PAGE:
Henry of Ghent: "The first way of understanding the participation of a creature in being is mistaken; it is not an understanding but a phantastical imagination. For the essence of a creature should not be imagined like the air indifferent to obscurity and luminosity, but like a certain ray in itself apt to subsist, produced by the sun, not by the necessity of nature but by free will."
Isn't it rather petty to complain that an analogy is a phantastical imagination rather than an understanding?
Thomas' image of the air's illumination is an image of one sort of thing being poured into another sort of thing to make it actual in a certain way, but for Henry (and, I might add, the Franciscan tradition in general along with him) existence can't be understood as a different sort of thing than the existing nature and added to it in order that it can be.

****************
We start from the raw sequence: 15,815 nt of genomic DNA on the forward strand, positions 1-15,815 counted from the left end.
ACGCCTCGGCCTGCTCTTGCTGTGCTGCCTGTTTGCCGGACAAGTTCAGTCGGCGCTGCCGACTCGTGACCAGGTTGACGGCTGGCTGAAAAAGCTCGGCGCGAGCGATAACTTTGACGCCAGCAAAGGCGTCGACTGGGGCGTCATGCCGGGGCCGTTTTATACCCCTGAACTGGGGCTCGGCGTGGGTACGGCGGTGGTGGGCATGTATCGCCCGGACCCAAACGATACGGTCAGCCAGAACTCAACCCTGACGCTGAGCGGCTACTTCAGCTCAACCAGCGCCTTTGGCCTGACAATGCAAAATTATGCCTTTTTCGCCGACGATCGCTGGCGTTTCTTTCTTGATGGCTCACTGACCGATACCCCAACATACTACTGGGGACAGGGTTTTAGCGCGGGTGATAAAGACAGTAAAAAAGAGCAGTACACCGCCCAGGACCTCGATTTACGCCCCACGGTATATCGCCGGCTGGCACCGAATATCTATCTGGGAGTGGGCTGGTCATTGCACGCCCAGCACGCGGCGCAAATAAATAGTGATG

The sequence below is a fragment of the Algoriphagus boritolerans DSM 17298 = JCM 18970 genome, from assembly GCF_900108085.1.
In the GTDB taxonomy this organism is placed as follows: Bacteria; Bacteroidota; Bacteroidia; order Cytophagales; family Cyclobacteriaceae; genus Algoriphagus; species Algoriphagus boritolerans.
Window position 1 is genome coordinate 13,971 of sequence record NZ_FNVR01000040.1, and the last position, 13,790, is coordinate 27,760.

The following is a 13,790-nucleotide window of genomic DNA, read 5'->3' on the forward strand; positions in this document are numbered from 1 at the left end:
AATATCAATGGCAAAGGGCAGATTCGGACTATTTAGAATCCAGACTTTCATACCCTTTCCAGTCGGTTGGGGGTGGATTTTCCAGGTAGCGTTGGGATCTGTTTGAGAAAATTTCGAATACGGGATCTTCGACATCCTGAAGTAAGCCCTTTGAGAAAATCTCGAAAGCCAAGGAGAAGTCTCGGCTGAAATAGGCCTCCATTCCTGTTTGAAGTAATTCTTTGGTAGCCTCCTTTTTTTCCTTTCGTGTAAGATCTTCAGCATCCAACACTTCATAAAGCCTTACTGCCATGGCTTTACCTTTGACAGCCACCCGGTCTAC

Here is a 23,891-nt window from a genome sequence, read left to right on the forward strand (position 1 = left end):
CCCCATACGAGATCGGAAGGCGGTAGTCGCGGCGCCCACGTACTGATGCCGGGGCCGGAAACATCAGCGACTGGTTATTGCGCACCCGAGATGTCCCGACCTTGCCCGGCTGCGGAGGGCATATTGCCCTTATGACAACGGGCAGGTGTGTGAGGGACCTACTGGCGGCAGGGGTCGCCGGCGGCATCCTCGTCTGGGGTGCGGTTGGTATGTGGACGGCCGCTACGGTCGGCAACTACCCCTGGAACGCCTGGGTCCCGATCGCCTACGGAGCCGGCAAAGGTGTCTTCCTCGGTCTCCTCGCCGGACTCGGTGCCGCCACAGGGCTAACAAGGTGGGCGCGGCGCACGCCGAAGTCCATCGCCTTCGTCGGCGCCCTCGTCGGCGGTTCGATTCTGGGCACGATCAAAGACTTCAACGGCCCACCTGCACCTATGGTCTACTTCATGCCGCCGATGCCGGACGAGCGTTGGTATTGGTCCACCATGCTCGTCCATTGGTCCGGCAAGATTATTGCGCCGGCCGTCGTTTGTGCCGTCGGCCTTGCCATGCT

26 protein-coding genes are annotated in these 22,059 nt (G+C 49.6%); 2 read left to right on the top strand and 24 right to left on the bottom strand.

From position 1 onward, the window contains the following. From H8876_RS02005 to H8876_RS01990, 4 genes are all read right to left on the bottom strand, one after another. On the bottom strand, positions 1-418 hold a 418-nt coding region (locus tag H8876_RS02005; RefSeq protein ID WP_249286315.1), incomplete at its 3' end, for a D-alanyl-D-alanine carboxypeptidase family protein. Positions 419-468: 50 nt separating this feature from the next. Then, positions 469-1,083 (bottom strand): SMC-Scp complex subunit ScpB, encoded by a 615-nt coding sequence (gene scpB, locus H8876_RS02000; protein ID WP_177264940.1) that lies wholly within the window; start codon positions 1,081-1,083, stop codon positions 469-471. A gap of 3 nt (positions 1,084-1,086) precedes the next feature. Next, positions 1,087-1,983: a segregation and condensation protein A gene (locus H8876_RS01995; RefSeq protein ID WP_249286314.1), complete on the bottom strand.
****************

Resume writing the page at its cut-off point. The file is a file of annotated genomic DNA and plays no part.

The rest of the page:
But does Aquinas think that existence and nature are two separate things? How can they be distinct without being separate in reality? How is "real" to be understood? After all, St. Thomas's and the Thomistic understanding of the real distinction is what is at issue...